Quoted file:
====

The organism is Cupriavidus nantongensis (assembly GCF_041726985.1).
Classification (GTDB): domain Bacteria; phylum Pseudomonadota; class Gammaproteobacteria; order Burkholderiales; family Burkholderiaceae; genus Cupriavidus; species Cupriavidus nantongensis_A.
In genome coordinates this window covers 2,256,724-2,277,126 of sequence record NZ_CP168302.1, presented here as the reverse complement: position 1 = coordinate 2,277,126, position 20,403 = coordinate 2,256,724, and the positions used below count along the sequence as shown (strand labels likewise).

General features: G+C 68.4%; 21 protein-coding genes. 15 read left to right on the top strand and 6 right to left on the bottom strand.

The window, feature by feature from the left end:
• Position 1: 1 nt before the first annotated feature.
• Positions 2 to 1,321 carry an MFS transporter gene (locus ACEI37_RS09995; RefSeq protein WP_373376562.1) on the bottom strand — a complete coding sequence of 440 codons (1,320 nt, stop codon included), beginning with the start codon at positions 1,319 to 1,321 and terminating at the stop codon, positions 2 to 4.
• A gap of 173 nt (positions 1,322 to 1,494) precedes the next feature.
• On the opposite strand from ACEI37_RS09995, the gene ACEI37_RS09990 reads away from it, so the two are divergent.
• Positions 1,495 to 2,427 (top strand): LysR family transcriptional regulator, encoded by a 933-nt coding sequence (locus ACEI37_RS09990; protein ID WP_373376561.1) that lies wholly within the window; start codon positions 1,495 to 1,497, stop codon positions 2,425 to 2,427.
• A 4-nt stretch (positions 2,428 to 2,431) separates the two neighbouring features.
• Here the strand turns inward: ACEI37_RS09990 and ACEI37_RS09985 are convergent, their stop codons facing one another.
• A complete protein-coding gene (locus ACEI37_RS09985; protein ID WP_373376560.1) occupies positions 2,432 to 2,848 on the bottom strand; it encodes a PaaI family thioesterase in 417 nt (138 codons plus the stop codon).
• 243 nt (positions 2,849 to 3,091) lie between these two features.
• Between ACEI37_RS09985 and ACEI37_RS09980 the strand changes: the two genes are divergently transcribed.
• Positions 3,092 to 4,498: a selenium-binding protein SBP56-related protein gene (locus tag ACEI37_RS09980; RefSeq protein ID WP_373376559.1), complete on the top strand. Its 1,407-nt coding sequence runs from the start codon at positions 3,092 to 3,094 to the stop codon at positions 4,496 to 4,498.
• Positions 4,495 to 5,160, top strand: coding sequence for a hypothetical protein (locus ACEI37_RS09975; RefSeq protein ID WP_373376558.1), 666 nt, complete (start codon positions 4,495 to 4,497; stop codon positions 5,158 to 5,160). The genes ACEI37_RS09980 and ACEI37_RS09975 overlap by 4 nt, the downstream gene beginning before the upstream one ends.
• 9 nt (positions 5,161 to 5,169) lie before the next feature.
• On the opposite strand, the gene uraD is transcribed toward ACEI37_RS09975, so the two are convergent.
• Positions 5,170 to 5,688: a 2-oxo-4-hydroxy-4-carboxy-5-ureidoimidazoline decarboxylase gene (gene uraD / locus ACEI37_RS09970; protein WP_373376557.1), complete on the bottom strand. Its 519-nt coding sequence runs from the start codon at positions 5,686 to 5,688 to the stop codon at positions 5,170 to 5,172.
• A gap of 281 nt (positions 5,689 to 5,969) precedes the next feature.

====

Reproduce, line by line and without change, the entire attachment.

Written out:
The organism is Cupriavidus nantongensis (assembly GCF_041726985.1).
Classification (GTDB): domain Bacteria; phylum Pseudomonadota; class Gammaproteobacteria; order Burkholderiales; family Burkholderiaceae; genus Cupriavidus; species Cupriavidus nantongensis_A.
In genome coordinates this window covers 2,256,724-2,277,126 of sequence record NZ_CP168302.1, presented here as the reverse complement: position 1 = coordinate 2,277,126, position 20,403 = coordinate 2,256,724, and the positions used below count along the sequence as shown (strand labels likewise).

General features: G+C 68.4%; 21 protein-coding genes. 15 read left to right on the top strand and 6 right to left on the bottom strand.

The window, feature by feature from the left end:
• Position 1: 1 nt before the first annotated feature.
• Positions 2 to 1,321 carry an MFS transporter gene (locus ACEI37_RS09995; RefSeq protein WP_373376562.1) on the bottom strand — a complete coding sequence of 440 codons (1,320 nt, stop codon included), beginning with the start codon at positions 1,319 to 1,321 and terminating at the stop codon, positions 2 to 4.
• A gap of 173 nt (positions 1,322 to 1,494) precedes the next feature.
• On the opposite strand from ACEI37_RS09995, the gene ACEI37_RS09990 reads away from it, so the two are divergent.
• Positions 1,495 to 2,427 (top strand): LysR family transcriptional regulator, encoded by a 933-nt coding sequence (locus ACEI37_RS09990; protein ID WP_373376561.1) that lies wholly within the window; start codon positions 1,495 to 1,497, stop codon positions 2,425 to 2,427.
• A 4-nt stretch (positions 2,428 to 2,431) separates the two neighbouring features.
• Here the strand turns inward: ACEI37_RS09990 and ACEI37_RS09985 are convergent, their stop codons facing one another.
• A complete protein-coding gene (locus ACEI37_RS09985; protein ID WP_373376560.1) occupies positions 2,432 to 2,848 on the bottom strand; it encodes a PaaI family thioesterase in 417 nt (138 codons plus the stop codon).
• 243 nt (positions 2,849 to 3,091) lie between these two features.
• Between ACEI37_RS09985 and ACEI37_RS09980 the strand changes: the two genes are divergently transcribed.
• Positions 3,092 to 4,498: a selenium-binding protein SBP56-related protein gene (locus tag ACEI37_RS09980; RefSeq protein ID WP_373376559.1), complete on the top strand. Its 1,407-nt coding sequence runs from the start codon at positions 3,092 to 3,094 to the stop codon at positions 4,496 to 4,498.
• Positions 4,495 to 5,160, top strand: coding sequence for a hypothetical protein (locus ACEI37_RS09975; RefSeq protein ID WP_373376558.1), 666 nt, complete (start codon positions 4,495 to 4,497; stop codon positions 5,158 to 5,160). The genes ACEI37_RS09980 and ACEI37_RS09975 overlap by 4 nt, the downstream gene beginning before the upstream one ends.
• 9 nt (positions 5,161 to 5,169) lie before the next feature.
• On the opposite strand, the gene uraD is transcribed toward ACEI37_RS09975, so the two are convergent.
• Positions 5,170 to 5,688: a 2-oxo-4-hydroxy-4-carboxy-5-ureidoimidazoline decarboxylase gene (gene uraD / locus ACEI37_RS09970; protein WP_373376557.1), complete on the bottom strand. Its 519-nt coding sequence runs from the start codon at positions 5,686 to 5,688 to the stop codon at positions 5,170 to 5,172.
• A gap of 281 nt (positions 5,689 to 5,969) precedes the next feature.